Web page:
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6 best scalp sunscreens of the year: Sun protection for your head

From water-resistant sunscreens to powder options, here are expert-recommended scalp sunscreens you can wear all year long.
Illustration of a Woman spraying sunscreen in her scalp, two sunscreen products and a group of friends sitting on a pier
Whether you’re bald or have a lot of hair, the dermatologists we consulted say sunscreen is essential to help protect your scalp from sun damage — Here’s what they want you to know before incorporating one into your daily hair care routine.Jordan Siemens / Getty Images ; Amazon ; Target ; Supergoop

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By now, you likely know that sunscreen is an effective way to help protect your face and body from the sun’s harmful Ultraviolet A and B rays, which can cause signs of aging, sunburns and skin cancer. But one overlooked spot you might not realize also needs sun protection is your scalp, which is the “most at risk” area for sun exposure because it points directly up toward the sun, said board-certified dermatologist Joshua Zeichner, MD. While hair offers “some level of physical protection against the sun,” parts are “always at risk” of sun damage, he noted.

To help you narrow in on worthwhile scalp SPF, we consulted doctors on how to shop for scalp sunscreen — notably, their guidance depends on how much or little hair is on your head. We also asked dermatologists to share a few of their favorite product recommendations.

Best scalp sunscreens

The best scalp sunscreen is the one that you’ll actually use and regularly reapply, said board-certified dermatologist Jason Miller, MD, of Schweiger Dermatology Group. With that being said, MDs shared a few of their go-to recommendations, which are readily available at Select reader-favorite stores, including Nordstrom, Amazon and Walmart.

Sun Bum Scalp and Hair Mist Sunscreen

This “easy to apply” spray sunscreen can cover a larger surface quickly thanks to its mist applicator, highlighted Miller. Sun Bum says this broad-spectrum sunblock is dermatologist-tested and water-resistant for up to 80 minutes. It also received the Target Clean seal, meaning it excludes ingredients the megastore wants to avoid, like oxybenzone. The Sun Bum Scalp and Hair Mist garnered a 4.3-star average rating from 80 reviews at Sun Bum.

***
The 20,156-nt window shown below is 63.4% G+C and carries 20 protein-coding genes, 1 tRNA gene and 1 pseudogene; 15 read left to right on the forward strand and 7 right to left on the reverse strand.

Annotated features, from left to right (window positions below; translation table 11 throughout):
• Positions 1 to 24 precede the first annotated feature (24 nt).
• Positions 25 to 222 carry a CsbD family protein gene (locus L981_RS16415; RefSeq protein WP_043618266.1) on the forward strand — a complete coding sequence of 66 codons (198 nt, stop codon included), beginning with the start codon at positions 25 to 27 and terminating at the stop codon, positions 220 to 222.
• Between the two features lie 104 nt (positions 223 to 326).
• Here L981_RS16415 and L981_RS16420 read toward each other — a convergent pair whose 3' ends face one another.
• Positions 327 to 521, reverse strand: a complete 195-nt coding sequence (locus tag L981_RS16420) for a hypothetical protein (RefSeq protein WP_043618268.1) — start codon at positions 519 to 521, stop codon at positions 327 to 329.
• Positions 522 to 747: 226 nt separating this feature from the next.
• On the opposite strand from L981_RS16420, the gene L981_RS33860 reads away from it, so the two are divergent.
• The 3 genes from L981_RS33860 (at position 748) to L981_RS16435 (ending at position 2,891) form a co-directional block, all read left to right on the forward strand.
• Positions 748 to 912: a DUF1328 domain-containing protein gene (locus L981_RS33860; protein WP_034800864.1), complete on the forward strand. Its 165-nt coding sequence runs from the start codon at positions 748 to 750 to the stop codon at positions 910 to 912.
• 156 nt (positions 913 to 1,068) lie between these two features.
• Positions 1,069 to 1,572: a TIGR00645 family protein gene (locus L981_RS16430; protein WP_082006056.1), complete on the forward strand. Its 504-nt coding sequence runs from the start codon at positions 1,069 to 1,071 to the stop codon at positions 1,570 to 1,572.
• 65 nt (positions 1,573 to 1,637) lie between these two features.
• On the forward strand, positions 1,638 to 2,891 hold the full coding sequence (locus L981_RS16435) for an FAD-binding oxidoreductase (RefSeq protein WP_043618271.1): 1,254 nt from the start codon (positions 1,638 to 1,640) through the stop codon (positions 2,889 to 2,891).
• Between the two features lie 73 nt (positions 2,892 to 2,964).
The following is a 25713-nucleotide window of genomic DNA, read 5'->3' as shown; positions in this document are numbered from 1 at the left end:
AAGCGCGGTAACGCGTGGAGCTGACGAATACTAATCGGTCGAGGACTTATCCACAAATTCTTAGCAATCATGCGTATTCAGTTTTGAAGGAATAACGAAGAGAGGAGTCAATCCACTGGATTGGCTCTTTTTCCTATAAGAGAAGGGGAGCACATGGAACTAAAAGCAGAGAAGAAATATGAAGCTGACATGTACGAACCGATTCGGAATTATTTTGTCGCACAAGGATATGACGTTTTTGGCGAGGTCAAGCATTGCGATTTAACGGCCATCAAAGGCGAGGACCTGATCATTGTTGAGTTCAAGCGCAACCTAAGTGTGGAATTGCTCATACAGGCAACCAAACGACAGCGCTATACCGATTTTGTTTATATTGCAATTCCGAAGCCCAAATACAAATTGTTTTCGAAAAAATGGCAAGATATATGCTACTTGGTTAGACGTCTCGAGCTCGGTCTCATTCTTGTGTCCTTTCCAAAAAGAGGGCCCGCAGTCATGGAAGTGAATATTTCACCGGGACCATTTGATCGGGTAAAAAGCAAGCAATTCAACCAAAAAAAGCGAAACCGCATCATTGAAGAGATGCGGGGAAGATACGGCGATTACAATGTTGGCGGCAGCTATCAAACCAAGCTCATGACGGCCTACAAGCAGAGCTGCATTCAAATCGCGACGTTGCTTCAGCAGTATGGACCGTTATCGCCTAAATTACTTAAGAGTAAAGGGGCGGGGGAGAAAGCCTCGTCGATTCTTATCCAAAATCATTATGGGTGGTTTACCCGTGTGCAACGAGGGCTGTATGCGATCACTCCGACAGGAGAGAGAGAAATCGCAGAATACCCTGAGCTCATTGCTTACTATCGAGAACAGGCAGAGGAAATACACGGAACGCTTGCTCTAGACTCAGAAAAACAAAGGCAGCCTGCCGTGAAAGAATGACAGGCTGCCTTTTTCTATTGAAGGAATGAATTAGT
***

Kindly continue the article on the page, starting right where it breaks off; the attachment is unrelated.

Supergoop! Poof Part Powder Sunscreen

If you prefer powder formulations, Miller suggested this “effective” sunscreen that allows you to easily apply product to smaller exposed areas of the scalp without rubbing lotion into the hair. This Supergoop! mineral sunscreen utilizes zinc oxide to help protect the skin from UV damage. The brand suggests spraying it about two inches away from your scalp and blending with a hairbrush or your fingertips. It earned a 4-star average rating from 85 reviews at Supergoop!.

Neutrogena Sheer Zinc Dry Touch Sunscreen

Miller noted Neutrogena’s Sheer Zinc sunblock spreads easily on the skin without leaving behind “a thick pasty film.” This hypoallergenic mineral lotion is gentle enough for those with sensitive skin and was previously featured in our guide to the best sunscreens for kids. It earned a 4-star average rating from nearly 90 reviews at Walmart.

ISDIN Mineral Brush Sunscreen

Board-certified dermatologist Jessie Cheung, MD, called ISDIN’s powder sunscreen “a silky, fine powder.” “It won't clump in your hair and can absorb some oil in your scalp, leaving a matte, smooth finish,” she said. ISDIN’s powder sunscreen utilizes mineral ingredients — titanium dioxide and zinc oxide — to help protect the skin from UV damage.

EltaMD UV Aero Broad-Spectrum Sunscreen

EltaMD’s “sheer” spray sunscreen earned a recommendation from Cheung because it dries clear when rubbed into the skin. She also appreciates that it combines zinc oxide with octinoxate for broad-spectrum protection. The brand says this sunblock is oil-free and fragrance-free, making it useful for those with oily skin or sensitivity to smell. This water-resistant sunscreen earned a 4.6-star average rating from 1,630 reviews on Amazon.

Colorescience Sunforgettable Total Protection Brush-On Shield Sunscreen